I have always enjoyed receiving emails from readers and connecting with like-minded people. Recently a reader asked me the following question:
Does it make sense to take advantage of the $2,000 RRSP contribution buffer and deliberately over contribute $2,000 to my RRSP? $2,000 compounded at 8% per year over 30 years would result in over $20,000!
What an interesting and thought-provoking question! Can you take advantage of this $2,000 RRSP contribution buffer and benefit from it? The reader and I went back and forth for a bit before we came to a verdict. Since I’ve been spending quite a bit of time on how to be tax efficient during retirement years, I thought I should share the analysis as a blog post.
Before we deep dive into this question, let’s go over some basics.
What is the RRSP contribution room?
The amount of RRSP contribution room you have is either 18% of your previous year’s pre-tax earned income less your previous year’s pension adjustment, or the annual maximum of $29,210 in 2022, whichever is lower. The earned income usually means employment or self-employment income but it can also include rental income, business income, etc.
The RRSP contribution room is cumulative and can be carried forward each year. So if you’re anticipating making more money next year and moving to a higher tax bracket, it may make sense to carry forward your RRSP contribution room to next year.
The $2,000 RRSP contribution buffer
Per the CRA, you are allowed to over-contribute up to $2,000 to your RRSP without penalty. The over-contribution limit exists because the CRA understands that taxpayers may inadvertently overcontribute to their RRSPs. In other words, there’s a $2,000 RRSP contribution buffer, in case you happen to go over your contribution limit by accident. This is very different from the strict TFSA contribution limit. Furthermore, it is also different from deliberately over-contributing.
If you contribute more than $2,000, you will need to pay an overcontribution penalty. The CRA charges a 1% penalty per month on the amount in excess of $2,000 until the overcontribution amount is withdrawn from your RRSP.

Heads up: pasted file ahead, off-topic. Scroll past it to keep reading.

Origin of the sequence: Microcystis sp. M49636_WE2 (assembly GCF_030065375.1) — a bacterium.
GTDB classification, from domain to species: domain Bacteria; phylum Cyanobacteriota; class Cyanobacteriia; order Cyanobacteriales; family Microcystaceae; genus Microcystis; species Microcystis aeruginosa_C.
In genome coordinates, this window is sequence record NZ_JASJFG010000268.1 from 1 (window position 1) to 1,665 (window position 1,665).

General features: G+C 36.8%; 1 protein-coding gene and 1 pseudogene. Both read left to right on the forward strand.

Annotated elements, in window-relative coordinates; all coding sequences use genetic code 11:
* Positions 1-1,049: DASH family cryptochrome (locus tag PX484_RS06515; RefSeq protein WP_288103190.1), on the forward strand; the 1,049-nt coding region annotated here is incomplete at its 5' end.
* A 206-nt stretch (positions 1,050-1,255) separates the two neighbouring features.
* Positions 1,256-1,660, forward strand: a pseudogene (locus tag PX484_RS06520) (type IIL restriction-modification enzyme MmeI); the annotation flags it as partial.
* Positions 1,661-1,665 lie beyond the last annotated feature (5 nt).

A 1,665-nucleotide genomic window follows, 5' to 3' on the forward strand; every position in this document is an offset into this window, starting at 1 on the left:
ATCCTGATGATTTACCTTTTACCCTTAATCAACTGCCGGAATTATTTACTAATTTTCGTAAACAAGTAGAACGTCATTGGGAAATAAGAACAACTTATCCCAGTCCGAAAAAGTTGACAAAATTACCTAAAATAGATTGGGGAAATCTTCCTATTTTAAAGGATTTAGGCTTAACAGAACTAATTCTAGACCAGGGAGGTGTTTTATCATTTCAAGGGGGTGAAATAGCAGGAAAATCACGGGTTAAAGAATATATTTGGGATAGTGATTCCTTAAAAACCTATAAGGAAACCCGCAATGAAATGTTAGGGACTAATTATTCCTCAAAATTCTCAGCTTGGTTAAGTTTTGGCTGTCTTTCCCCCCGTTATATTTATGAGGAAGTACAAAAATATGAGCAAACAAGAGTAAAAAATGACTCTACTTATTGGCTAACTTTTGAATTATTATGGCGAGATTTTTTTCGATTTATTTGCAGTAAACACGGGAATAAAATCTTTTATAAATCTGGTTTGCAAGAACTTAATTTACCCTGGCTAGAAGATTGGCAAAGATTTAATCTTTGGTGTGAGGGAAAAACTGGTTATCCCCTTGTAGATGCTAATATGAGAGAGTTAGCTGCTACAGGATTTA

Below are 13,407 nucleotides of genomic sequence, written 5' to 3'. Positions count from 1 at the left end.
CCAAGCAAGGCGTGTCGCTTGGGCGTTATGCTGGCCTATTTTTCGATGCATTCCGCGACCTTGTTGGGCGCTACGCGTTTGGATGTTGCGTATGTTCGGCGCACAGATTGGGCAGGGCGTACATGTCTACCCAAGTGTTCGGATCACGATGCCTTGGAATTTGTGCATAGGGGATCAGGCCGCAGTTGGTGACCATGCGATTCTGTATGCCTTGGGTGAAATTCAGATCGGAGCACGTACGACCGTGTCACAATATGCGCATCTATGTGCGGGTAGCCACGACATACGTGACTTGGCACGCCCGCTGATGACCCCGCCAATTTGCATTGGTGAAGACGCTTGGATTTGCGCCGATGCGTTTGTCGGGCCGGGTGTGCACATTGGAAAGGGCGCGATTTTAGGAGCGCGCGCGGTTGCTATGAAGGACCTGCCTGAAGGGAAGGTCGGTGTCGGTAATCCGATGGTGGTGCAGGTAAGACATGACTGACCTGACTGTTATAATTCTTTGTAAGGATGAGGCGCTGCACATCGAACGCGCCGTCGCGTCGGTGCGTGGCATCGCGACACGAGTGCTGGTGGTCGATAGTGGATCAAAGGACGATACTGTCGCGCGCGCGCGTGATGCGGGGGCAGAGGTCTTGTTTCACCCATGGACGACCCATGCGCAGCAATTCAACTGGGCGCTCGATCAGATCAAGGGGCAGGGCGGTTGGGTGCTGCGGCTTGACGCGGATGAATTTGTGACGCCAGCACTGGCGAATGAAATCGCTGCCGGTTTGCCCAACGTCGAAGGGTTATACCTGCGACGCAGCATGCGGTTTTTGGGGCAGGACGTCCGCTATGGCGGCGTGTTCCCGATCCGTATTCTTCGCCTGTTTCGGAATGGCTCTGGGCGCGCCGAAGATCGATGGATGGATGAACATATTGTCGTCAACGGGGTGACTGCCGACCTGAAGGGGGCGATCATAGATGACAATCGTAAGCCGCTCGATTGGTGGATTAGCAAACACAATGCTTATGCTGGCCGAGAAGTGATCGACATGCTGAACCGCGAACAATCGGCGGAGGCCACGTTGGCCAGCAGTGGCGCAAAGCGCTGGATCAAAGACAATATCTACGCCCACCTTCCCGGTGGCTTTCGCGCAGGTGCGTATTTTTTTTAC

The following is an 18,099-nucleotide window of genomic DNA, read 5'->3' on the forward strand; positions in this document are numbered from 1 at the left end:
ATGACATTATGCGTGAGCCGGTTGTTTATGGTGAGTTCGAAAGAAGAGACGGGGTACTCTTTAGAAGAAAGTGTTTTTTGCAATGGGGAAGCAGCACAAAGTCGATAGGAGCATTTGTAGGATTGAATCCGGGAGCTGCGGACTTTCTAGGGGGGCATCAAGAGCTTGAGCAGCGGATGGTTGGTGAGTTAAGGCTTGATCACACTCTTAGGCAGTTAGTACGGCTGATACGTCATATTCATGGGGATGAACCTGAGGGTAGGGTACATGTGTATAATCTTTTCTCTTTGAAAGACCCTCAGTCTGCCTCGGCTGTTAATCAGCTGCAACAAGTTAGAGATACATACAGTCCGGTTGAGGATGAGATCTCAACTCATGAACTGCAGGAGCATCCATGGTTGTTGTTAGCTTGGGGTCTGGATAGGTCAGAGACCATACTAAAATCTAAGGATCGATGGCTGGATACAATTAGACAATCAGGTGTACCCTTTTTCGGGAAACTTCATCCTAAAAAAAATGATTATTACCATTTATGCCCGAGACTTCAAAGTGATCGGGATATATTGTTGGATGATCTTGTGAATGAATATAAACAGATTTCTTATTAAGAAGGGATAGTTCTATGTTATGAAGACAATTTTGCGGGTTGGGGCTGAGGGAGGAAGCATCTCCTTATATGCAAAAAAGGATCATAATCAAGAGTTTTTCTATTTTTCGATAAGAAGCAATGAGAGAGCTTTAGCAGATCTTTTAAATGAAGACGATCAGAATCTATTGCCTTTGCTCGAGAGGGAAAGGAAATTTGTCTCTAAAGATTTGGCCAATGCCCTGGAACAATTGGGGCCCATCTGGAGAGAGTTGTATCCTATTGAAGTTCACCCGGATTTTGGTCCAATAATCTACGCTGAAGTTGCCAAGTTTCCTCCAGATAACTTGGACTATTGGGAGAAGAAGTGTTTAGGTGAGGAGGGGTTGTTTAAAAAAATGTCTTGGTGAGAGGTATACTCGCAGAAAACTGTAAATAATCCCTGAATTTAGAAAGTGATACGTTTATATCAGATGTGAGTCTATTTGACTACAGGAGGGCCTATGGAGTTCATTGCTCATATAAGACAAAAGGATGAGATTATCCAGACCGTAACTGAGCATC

Please note that the $2,000 over-contribution room is not available to anyone who is under the age of 18, at any time during the calendar year.
Some additional clarification
It is important to note that the $2,000 buffer is a one-time buffer, not a yearly buffer. For most people, this buffer tends to reset itself every year as you can see from the example below.
Let’s assume that you have a $10,000 RRSP contribution limit for 2022 and you end up contributing $12,000 in total. You can only get an RRSP deduction of $10,000 in 2022 and carry forward the $2,000 to 2023. In 2023, let’s assume you’d have $11,000 in RRSP contribution limit. Since you have already contributed $2,000 in the previous year, you should only contribute $9,000 to your RRSP and deduct $11,000 in your 2023 tax filing.
Having said that, you may decide to contribute $11,000 in 2023 and carry forward the $2,000 buffer to 2024, or indefinitely, since CRA allows for a buffer of $2,000.
The tricky part is that if you happen to make a mistake and contribute more than you’re allowed, you will have to pay the 1% penalty (i.e. if you are contributing to a group RRSP through your work and you receive a bonus which leads to more money going into your group RRSP).
Can you take advantage of the $2,000 RRSP contribution buffer?
So the question is, does it make sense to take advantage of this $2,000 RRSP contribution buffer and somehow benefit from it?
The reader is absolutely correct, the $2,000 RRSP contribution buffer can add up to a significant amount of money over time. Say you use this $2,000 buffer when you’re 20 years old and let that money compound at 8% (roughly the historical long term return for the stock market) for 40 years. At the end of 40 years, you’d end up with $43,339.04. That’s a significant amount of money whichever way you slice it.
So does it mean that we should all contribute that extra $2,000?
Well, as you can tell by now, the over-contribution is not tax-deductible when contributed to your RRSP, and is taxed upon withdrawal. The benefit of over-contributing is that the over-contribution stays in the RRSP and compounds on a tax-deferred basis.
If you decide to deliberately over-contribute, I believe it is a good idea to use up the over-contribution as part of some future year’s regular RRSP contribution room.
For example, let’s assume again that your RRSP contribution limit is $10,000, but you contributed $12,000 to your RRSP. In a future year, perhaps just before retirement, let’s assume your RRSP deduction limit for the year is $10,000. You could contribute just $8,000 to your RRSP. Since you already over-contributed by $2,000 in the previous year, you’d be entitled to claim a total RRSP deduction of $10,000 ($8,000 for the current year’s contribution plus the $2,000 that was previously contributed but not deducted for tax purposes).
Now you may wonder, couldn’t I just carry this buffer indefinitely and never claim the $2,000 tax deduction?